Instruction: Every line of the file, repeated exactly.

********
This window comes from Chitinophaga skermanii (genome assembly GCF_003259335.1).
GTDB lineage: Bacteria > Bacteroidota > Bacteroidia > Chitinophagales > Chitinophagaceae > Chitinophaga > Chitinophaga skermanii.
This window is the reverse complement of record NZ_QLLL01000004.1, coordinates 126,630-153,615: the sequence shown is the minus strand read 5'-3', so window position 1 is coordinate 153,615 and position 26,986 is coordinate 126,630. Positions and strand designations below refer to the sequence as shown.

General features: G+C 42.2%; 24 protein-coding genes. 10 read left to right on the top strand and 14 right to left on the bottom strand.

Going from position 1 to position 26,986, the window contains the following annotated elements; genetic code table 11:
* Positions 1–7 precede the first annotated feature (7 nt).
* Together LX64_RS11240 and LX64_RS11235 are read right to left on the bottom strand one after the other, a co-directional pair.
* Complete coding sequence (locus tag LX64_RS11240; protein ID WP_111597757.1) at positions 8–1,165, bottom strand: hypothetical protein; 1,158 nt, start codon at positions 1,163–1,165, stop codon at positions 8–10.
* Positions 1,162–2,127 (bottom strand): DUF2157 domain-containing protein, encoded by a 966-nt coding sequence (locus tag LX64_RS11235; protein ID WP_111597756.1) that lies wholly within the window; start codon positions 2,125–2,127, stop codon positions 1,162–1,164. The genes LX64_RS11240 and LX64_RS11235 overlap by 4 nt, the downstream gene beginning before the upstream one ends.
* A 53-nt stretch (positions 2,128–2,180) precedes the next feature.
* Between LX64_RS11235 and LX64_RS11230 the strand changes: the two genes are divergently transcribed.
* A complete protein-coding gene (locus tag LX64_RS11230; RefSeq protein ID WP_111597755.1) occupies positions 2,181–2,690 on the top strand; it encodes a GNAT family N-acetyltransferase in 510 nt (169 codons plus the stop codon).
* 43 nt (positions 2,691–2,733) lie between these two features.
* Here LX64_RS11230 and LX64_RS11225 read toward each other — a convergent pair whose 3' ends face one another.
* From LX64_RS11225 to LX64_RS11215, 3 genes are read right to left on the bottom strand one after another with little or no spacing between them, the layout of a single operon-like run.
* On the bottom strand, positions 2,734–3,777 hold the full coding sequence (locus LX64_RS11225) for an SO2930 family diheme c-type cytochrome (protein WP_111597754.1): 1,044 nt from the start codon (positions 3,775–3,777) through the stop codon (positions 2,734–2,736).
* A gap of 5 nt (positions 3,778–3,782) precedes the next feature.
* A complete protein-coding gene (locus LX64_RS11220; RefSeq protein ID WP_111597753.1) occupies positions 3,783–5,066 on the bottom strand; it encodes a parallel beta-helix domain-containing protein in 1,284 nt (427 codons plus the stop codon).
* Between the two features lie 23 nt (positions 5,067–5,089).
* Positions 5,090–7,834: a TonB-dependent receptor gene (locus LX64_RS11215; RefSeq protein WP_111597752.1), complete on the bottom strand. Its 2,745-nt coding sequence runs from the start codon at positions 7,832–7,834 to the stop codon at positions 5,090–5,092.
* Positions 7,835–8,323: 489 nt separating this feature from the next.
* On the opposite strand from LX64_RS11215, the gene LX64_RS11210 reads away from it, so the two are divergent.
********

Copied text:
This window comes from Chitinophaga skermanii (genome assembly GCF_003259335.1).
GTDB lineage: Bacteria > Bacteroidota > Bacteroidia > Chitinophagales > Chitinophagaceae > Chitinophaga > Chitinophaga skermanii.
This window is the reverse complement of record NZ_QLLL01000004.1, coordinates 126,630-153,615: the sequence shown is the minus strand read 5'-3', so window position 1 is coordinate 153,615 and position 26,986 is coordinate 126,630. Positions and strand designations below refer to the sequence as shown.

General features: G+C 42.2%; 24 protein-coding genes. 10 read left to right on the top strand and 14 right to left on the bottom strand.

Going from position 1 to position 26,986, the window contains the following annotated elements; genetic code table 11:
* Positions 1–7 precede the first annotated feature (7 nt).
* Together LX64_RS11240 and LX64_RS11235 are read right to left on the bottom strand one after the other, a co-directional pair.
* Complete coding sequence (locus tag LX64_RS11240; protein ID WP_111597757.1) at positions 8–1,165, bottom strand: hypothetical protein; 1,158 nt, start codon at positions 1,163–1,165, stop codon at positions 8–10.
* Positions 1,162–2,127 (bottom strand): DUF2157 domain-containing protein, encoded by a 966-nt coding sequence (locus tag LX64_RS11235; protein ID WP_111597756.1) that lies wholly within the window; start codon positions 2,125–2,127, stop codon positions 1,162–1,164. The genes LX64_RS11240 and LX64_RS11235 overlap by 4 nt, the downstream gene beginning before the upstream one ends.
* A 53-nt stretch (positions 2,128–2,180) precedes the next feature.
* Between LX64_RS11235 and LX64_RS11230 the strand changes: the two genes are divergently transcribed.
* A complete protein-coding gene (locus tag LX64_RS11230; RefSeq protein ID WP_111597755.1) occupies positions 2,181–2,690 on the top strand; it encodes a GNAT family N-acetyltransferase in 510 nt (169 codons plus the stop codon).
* 43 nt (positions 2,691–2,733) lie between these two features.
* Here LX64_RS11230 and LX64_RS11225 read toward each other — a convergent pair whose 3' ends face one another.
* From LX64_RS11225 to LX64_RS11215, 3 genes are read right to left on the bottom strand one after another with little or no spacing between them, the layout of a single operon-like run.
* On the bottom strand, positions 2,734–3,777 hold the full coding sequence (locus LX64_RS11225) for an SO2930 family diheme c-type cytochrome (protein WP_111597754.1): 1,044 nt from the start codon (positions 3,775–3,777) through the stop codon (positions 2,734–2,736).
* A gap of 5 nt (positions 3,778–3,782) precedes the next feature.
* A complete protein-coding gene (locus LX64_RS11220; RefSeq protein ID WP_111597753.1) occupies positions 3,783–5,066 on the bottom strand; it encodes a parallel beta-helix domain-containing protein in 1,284 nt (427 codons plus the stop codon).
* Between the two features lie 23 nt (positions 5,067–5,089).
* Positions 5,090–7,834: a TonB-dependent receptor gene (locus LX64_RS11215; RefSeq protein WP_111597752.1), complete on the bottom strand. Its 2,745-nt coding sequence runs from the start codon at positions 7,832–7,834 to the stop codon at positions 5,090–5,092.
* Positions 7,835–8,323: 489 nt separating this feature from the next.
* On the opposite strand from LX64_RS11215, the gene LX64_RS11210 reads away from it, so the two are divergent.